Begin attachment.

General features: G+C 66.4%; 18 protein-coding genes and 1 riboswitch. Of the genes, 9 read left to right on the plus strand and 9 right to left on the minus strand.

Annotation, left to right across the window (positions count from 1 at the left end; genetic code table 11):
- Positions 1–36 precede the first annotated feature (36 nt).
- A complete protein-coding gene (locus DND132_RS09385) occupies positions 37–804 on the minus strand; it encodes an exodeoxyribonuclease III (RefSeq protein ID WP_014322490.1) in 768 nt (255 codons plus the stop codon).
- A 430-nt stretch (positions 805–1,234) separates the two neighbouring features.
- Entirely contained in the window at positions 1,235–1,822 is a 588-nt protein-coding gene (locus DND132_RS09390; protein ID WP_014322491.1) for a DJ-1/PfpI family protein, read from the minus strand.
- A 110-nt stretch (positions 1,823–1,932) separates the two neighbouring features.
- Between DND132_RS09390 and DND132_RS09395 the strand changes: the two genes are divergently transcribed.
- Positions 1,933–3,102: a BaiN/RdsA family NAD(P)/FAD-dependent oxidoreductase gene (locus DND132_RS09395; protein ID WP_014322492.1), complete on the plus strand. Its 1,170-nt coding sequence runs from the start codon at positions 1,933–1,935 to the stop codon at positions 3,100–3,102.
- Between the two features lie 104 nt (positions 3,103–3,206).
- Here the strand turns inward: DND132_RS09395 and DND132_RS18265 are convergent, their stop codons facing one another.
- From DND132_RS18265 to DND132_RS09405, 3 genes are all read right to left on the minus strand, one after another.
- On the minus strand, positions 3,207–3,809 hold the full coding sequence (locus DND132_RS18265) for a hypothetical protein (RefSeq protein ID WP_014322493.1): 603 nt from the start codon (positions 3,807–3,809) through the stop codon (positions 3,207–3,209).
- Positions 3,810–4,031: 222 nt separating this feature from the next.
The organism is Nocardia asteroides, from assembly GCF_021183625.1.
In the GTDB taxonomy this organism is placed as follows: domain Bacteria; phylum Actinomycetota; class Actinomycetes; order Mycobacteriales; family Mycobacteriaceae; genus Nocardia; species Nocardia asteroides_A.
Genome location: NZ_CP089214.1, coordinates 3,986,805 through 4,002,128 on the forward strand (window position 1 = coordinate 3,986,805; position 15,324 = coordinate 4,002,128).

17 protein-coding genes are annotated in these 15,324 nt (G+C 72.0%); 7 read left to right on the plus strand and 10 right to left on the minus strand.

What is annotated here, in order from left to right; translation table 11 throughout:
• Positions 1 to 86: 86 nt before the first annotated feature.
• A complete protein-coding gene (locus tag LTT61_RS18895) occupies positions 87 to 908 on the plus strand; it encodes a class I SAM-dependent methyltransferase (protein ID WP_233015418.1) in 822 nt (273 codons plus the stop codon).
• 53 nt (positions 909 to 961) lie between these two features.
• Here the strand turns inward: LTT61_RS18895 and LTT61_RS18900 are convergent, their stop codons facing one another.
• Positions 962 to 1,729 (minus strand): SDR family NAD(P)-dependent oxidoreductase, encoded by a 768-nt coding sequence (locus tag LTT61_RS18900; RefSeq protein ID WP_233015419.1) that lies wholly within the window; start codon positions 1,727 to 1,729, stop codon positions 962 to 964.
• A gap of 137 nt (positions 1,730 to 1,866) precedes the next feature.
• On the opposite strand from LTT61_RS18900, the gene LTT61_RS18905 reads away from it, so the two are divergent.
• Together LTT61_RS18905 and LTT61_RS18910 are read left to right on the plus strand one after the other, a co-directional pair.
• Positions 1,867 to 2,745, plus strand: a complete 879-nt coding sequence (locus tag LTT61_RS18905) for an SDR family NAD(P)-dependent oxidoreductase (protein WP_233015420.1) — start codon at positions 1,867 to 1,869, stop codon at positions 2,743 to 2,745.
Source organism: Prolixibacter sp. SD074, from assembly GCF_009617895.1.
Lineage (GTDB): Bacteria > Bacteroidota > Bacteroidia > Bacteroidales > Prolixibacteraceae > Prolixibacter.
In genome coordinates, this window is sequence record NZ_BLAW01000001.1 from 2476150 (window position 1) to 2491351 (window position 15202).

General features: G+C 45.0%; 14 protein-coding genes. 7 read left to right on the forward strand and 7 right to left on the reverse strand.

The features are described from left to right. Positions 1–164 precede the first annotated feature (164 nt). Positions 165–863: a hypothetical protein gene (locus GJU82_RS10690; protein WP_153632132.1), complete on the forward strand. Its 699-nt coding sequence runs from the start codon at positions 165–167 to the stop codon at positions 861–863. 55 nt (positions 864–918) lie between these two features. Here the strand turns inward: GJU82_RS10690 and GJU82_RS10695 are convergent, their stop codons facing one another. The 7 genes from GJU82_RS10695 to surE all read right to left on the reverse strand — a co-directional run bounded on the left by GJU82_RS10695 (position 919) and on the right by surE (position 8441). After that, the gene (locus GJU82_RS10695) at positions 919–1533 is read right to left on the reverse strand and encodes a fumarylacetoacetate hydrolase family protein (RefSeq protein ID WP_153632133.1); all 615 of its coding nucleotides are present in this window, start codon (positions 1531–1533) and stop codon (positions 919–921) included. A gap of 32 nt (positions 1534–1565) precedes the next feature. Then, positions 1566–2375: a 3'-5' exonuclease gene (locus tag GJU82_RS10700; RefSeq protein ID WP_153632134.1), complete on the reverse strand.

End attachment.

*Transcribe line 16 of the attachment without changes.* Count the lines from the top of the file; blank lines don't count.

In the GTDB taxonomy this organism is placed as follows: domain Bacteria; phylum Actinomycetota; class Actinomycetes; order Mycobacteriales; family Mycobacteriaceae; genus Nocardia; species Nocardia asteroides_A.